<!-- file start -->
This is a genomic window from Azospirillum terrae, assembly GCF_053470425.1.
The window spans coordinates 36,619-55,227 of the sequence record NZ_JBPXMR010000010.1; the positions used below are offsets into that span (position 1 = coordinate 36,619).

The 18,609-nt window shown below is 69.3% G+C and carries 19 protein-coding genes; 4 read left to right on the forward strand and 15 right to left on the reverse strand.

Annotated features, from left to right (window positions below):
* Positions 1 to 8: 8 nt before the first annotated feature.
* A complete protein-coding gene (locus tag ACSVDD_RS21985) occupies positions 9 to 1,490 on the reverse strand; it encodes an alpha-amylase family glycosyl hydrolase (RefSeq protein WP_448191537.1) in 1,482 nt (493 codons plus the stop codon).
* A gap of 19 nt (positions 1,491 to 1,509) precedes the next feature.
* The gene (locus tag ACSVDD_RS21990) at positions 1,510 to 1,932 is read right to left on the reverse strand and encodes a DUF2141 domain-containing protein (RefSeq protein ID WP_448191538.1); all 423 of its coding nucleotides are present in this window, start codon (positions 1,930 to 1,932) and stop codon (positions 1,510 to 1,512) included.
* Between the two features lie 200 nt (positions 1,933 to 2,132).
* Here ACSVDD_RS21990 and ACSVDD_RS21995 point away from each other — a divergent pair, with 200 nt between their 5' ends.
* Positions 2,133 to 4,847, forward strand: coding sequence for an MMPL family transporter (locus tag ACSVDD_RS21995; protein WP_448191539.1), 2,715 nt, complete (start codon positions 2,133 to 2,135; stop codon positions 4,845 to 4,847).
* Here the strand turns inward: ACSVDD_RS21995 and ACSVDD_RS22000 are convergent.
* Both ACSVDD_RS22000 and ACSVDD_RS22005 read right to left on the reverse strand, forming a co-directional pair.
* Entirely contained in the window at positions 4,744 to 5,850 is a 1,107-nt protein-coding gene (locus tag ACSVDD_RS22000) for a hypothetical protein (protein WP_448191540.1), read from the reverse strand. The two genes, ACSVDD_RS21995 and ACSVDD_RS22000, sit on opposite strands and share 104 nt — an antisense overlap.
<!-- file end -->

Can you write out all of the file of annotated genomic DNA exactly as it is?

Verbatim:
This is a genomic window from Azospirillum terrae, assembly GCF_053470425.1.
The window spans coordinates 36,619-55,227 of the sequence record NZ_JBPXMR010000010.1; the positions used below are offsets into that span (position 1 = coordinate 36,619).

The 18,609-nt window shown below is 69.3% G+C and carries 19 protein-coding genes; 4 read left to right on the forward strand and 15 right to left on the reverse strand.

Annotated features, from left to right (window positions below):
* Positions 1 to 8: 8 nt before the first annotated feature.
* A complete protein-coding gene (locus tag ACSVDD_RS21985) occupies positions 9 to 1,490 on the reverse strand; it encodes an alpha-amylase family glycosyl hydrolase (RefSeq protein WP_448191537.1) in 1,482 nt (493 codons plus the stop codon).
* A gap of 19 nt (positions 1,491 to 1,509) precedes the next feature.
* The gene (locus tag ACSVDD_RS21990) at positions 1,510 to 1,932 is read right to left on the reverse strand and encodes a DUF2141 domain-containing protein (RefSeq protein ID WP_448191538.1); all 423 of its coding nucleotides are present in this window, start codon (positions 1,930 to 1,932) and stop codon (positions 1,510 to 1,512) included.
* Between the two features lie 200 nt (positions 1,933 to 2,132).
* Here ACSVDD_RS21990 and ACSVDD_RS21995 point away from each other — a divergent pair, with 200 nt between their 5' ends.
* Positions 2,133 to 4,847, forward strand: coding sequence for an MMPL family transporter (locus tag ACSVDD_RS21995; protein WP_448191539.1), 2,715 nt, complete (start codon positions 2,133 to 2,135; stop codon positions 4,845 to 4,847).
* Here the strand turns inward: ACSVDD_RS21995 and ACSVDD_RS22000 are convergent.
* Both ACSVDD_RS22000 and ACSVDD_RS22005 read right to left on the reverse strand, forming a co-directional pair.
* Entirely contained in the window at positions 4,744 to 5,850 is a 1,107-nt protein-coding gene (locus tag ACSVDD_RS22000) for a hypothetical protein (protein WP_448191540.1), read from the reverse strand. The two genes, ACSVDD_RS21995 and ACSVDD_RS22000, sit on opposite strands and share 104 nt — an antisense overlap.